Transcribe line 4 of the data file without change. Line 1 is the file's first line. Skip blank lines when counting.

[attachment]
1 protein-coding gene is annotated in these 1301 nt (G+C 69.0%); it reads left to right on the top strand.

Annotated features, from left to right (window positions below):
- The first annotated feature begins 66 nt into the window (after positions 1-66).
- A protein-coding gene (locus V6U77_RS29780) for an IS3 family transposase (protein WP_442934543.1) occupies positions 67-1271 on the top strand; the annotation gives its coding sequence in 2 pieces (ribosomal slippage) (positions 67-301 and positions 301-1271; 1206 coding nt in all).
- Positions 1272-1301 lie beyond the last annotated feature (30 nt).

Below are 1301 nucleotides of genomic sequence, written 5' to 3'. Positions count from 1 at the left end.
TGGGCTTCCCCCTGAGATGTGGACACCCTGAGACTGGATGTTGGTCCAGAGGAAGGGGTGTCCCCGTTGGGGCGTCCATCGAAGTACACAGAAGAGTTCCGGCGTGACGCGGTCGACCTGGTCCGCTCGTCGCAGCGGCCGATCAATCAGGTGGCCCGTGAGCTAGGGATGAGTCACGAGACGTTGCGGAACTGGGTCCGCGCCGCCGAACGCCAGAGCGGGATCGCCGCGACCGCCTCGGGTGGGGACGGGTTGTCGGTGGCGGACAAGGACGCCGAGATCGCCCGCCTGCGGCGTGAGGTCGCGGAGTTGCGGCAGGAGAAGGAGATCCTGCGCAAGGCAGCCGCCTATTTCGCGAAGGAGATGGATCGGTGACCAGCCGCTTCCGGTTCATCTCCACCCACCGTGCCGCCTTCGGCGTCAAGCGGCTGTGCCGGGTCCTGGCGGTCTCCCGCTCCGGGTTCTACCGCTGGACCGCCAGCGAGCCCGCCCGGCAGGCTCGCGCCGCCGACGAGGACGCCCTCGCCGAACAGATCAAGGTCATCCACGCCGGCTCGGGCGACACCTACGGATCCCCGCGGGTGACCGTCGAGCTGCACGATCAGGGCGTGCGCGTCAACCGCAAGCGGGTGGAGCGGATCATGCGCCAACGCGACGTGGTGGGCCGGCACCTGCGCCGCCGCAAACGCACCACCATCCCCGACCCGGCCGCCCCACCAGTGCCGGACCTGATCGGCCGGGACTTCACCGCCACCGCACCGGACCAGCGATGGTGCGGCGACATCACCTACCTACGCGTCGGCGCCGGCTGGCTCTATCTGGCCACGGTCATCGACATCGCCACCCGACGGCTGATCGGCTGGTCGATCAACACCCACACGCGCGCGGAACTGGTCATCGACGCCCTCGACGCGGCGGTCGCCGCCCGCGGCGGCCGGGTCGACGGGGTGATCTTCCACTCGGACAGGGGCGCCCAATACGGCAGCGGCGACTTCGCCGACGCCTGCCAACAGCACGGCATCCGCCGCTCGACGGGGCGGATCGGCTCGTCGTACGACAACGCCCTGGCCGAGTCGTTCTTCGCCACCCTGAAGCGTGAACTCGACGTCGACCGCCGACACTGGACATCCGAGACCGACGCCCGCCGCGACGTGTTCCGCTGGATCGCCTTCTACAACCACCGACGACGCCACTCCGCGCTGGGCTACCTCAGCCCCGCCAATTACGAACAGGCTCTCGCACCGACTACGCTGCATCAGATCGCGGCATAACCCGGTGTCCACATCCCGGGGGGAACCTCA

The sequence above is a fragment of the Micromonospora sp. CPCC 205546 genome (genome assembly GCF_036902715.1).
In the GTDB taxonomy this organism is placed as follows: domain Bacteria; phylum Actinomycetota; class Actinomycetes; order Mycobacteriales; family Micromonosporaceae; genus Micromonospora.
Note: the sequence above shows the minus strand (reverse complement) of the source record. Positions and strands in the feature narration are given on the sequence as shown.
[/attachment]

- A protein-coding gene (locus V6U77_RS29780) for an IS3 family transposase (protein WP_442934543.1) occupies positions 67-1271 on the top strand; the annotation gives its coding sequence in 2 pieces (ribosomal slippage) (positions 67-301 and positions 301-1271; 1206 coding nt in all).